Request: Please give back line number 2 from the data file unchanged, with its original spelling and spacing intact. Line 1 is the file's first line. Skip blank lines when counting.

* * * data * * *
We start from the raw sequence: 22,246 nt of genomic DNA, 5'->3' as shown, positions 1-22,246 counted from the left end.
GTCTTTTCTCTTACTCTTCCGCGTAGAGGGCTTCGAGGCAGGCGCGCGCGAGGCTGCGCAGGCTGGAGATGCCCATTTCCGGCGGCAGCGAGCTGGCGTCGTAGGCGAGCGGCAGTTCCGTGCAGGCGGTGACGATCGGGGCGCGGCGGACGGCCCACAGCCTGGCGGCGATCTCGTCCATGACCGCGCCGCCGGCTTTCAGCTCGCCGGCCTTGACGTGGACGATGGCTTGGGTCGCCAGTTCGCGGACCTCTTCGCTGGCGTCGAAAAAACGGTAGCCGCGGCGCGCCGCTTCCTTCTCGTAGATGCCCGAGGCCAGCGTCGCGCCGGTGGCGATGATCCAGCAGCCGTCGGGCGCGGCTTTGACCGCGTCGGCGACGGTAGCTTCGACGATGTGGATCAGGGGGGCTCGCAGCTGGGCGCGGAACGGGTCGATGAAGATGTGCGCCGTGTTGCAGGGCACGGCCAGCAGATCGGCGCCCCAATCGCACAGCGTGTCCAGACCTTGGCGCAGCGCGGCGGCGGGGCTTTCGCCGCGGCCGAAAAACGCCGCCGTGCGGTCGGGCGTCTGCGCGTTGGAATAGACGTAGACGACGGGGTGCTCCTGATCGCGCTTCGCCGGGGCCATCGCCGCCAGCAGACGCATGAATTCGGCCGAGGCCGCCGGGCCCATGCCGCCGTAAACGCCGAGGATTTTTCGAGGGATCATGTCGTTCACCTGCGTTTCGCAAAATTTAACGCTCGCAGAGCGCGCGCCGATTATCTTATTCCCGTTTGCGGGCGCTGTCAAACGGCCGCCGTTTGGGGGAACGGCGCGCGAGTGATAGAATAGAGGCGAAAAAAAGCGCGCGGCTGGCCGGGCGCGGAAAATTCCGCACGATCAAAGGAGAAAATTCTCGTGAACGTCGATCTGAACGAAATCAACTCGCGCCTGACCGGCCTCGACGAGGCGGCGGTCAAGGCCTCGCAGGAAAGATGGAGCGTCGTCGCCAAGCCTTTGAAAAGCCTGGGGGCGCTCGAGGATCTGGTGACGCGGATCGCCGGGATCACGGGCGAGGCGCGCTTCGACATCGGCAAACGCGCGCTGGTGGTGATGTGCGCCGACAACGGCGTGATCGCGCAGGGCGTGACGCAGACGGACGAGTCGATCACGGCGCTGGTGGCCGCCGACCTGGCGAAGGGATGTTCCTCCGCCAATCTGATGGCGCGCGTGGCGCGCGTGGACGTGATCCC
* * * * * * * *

GTCTTTTCTCTTACTCTTCCGCGTAGAGGGCTTCGAGGCAGGCGCGCGCGAGGCTGCGCAGGCTGGAGATGCCCATTTCCGGCGGCAGCGAGCTGGCGTCGTAGGCGAGCGGCAGTTCCGTGCAGGCGGTGACGATCGGGGCGCGGCGGACGGCCCACAGCCTGGCGGCGATCTCGTCCATGACCGCGCCGCCGGCTTTCAGCTCGCCGGCCTTGACGTGGACGATGGCTTGGGTCGCCAGTTCGCGGACCTCTTCGCTGGCGTCGAAAAAACGGTAGCCGCGGCGCGCCGCTTCCTTCTCGTAGATGCCCGAGGCCAGCGTCGCGCCGGTGGCGATGATCCAGCAGCCGTCGGGCGCGGCTTTGACCGCGTCGGCGACGGTAGCTTCGACGATGTGGATCAGGGGGGCTCGCAGCTGGGCGCGGAACGGGTCGATGAAGATGTGCGCCGTGTTGCAGGGCACGGCCAGCAGATCGGCGCCCCAATCGCACAGCGTGTCCAGACCTTGGCGCAGCGCGGCGGCGGGGCTTTCGCCGCGGCCGAAAAACGCCGCCGTGCGGTCGGGCGTCTGCGCGTTGGAATAGACGTAGACGACGGGGTGCTCCTGATCGCGCTTCGCCGGGGCCATCGCCGCCAGCAGACGCATGAATTCGGCCGAGGCCGCCGGGCCCATGCCGCCGTAAACGCCGAGGATTTTTCGAGGGATCATGTCGTTCACCTGCGTTTCGCAAAATTTAACGCTCGCAGAGCGCGCGCCGATTATCTTATTCCCGTTTGCGGGCGCTGTCAAACGGCCGCCGTTTGGGGGAACGGCGCGCGAGTGATAGAATAGAGGCGAAAAAAAGCGCGCGGCTGGCCGGGCGCGGAAAATTCCGCACGATCAAAGGAGAAAATTCTCGTGAACGTCGATCTGAACGAAATCAACTCGCGCCTGACCGGCCTCGACGAGGCGGCGGTCAAGGCCTCGCAGGAAAGATGGAGCGTCGTCGCCAAGCCTTTGAAAAGCCTGGGGGCGCTCGAGGATCTGGTGACGCGGATCGCCGGGATCACGGGCGAGGCGCGCTTCGACATCGGCAAACGCGCGCTGGTGGTGATGTGCGCCGACAACGGCGTGATCGCGCAGGGCGTGACGCAGACGGACGAGTCGATCACGGCGCTGGTGGCCGCCGACCTGGCGAAGGGATGTTCCTCCGCCAATCTGATGGCGCGCGTGGCGCGCGTGGACGTGATCCC